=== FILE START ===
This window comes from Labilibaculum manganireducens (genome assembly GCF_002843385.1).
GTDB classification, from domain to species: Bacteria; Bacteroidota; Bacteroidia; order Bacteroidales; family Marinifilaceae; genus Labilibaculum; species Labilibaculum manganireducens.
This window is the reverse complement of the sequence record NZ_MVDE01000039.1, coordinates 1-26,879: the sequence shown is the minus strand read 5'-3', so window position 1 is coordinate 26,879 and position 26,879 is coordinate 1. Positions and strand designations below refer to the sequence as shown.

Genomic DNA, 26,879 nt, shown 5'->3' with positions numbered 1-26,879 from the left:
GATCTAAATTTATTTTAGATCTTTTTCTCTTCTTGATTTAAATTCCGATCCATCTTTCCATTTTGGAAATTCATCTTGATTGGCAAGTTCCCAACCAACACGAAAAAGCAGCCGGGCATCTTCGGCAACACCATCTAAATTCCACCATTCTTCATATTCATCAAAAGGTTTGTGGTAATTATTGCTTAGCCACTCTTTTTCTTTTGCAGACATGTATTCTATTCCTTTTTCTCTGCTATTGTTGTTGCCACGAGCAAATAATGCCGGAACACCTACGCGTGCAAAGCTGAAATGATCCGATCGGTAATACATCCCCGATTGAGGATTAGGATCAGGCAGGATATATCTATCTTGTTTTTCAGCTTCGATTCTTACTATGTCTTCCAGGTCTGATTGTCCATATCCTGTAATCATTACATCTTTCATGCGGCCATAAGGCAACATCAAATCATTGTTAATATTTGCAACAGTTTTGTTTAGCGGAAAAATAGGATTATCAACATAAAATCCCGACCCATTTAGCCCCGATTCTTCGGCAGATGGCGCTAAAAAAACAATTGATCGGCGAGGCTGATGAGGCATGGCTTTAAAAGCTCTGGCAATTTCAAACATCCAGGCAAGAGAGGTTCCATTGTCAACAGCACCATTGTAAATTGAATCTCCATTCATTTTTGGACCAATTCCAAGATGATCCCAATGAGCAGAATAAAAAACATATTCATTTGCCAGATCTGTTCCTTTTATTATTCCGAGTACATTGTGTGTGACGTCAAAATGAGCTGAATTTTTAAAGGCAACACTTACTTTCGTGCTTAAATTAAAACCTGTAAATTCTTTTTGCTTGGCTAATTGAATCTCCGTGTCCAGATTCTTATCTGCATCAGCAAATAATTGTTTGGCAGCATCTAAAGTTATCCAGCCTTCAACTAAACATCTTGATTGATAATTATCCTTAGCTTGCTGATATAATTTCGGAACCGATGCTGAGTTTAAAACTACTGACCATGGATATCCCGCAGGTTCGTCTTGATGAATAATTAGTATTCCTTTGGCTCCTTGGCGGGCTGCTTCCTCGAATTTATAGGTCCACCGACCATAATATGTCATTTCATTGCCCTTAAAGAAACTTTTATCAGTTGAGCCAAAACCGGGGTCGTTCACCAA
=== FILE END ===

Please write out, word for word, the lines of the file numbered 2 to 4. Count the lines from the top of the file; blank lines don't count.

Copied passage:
GTDB classification, from domain to species: Bacteria; Bacteroidota; Bacteroidia; order Bacteroidales; family Marinifilaceae; genus Labilibaculum; species Labilibaculum manganireducens.
This window is the reverse complement of the sequence record NZ_MVDE01000039.1, coordinates 1-26,879: the sequence shown is the minus strand read 5'-3', so window position 1 is coordinate 26,879 and position 26,879 is coordinate 1. Positions and strand designations below refer to the sequence as shown.

Genomic DNA, 26,879 nt, shown 5'->3' with positions numbered 1-26,879 from the left: